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I used to feel the same way when I was first dx'd. I had major anxiety and still get it back when I'm in a POTS hole. When I first had symptoms I was afraid to walk down the street in my neighborhood as I usually did after dinner b/c I thought I would get too far a away from home and something terrible would happen (pass out, heart attack, etc). I was the same way about going to the grocery store or driving any distance what so ever. But gradually I learned to get used to these crazy symtpoms (although they can still be scary from time to time) and eventually my symptoms improved.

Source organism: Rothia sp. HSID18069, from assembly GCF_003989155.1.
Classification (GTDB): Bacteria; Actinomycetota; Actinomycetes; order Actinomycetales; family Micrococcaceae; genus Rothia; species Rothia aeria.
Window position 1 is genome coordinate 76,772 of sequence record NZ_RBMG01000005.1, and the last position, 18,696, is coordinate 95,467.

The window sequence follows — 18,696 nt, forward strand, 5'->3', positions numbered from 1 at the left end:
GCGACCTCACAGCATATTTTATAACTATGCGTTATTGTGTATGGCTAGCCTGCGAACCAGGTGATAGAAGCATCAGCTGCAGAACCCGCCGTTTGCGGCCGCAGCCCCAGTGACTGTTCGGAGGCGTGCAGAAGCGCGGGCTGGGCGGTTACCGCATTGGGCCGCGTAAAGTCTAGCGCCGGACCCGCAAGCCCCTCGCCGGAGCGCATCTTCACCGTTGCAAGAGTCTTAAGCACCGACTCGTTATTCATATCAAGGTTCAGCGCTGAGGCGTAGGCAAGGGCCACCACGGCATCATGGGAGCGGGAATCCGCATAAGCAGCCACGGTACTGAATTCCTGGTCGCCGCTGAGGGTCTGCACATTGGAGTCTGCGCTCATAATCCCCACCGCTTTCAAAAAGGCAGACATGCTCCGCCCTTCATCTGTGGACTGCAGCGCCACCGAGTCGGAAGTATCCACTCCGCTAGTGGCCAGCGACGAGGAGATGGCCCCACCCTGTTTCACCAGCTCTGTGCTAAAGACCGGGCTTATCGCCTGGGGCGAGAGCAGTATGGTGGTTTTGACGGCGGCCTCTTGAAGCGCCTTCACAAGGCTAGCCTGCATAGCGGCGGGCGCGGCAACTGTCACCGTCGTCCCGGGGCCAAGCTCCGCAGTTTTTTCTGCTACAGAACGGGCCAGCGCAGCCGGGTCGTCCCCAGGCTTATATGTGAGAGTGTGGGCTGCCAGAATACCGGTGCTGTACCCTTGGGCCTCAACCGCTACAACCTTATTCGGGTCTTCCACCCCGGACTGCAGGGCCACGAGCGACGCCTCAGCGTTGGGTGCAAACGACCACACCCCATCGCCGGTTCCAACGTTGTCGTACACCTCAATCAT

I don't mind traveling by car for any distance now and I've gone on vacation a few times. It just takes extra planning and preparing. I haven't tried traveling by plane yet, that's my next hurdle!

Just be gentle with yourself and take baby steps. If you travel to your mom's house, you'll have the comfort of knowing that mom will certainly take care of you while you're there. :)

It does get better, I promise!



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Yes you can feel quite vulnerable in new environments (or away from your safety nets). I know i dont like travelling alone (on public transport especially as i have had bad experiences when someone was not there to help me). Now that my symptoms are alot better i am not so fearful. They only tend to come about when my symptoms are bad and i feel out of control.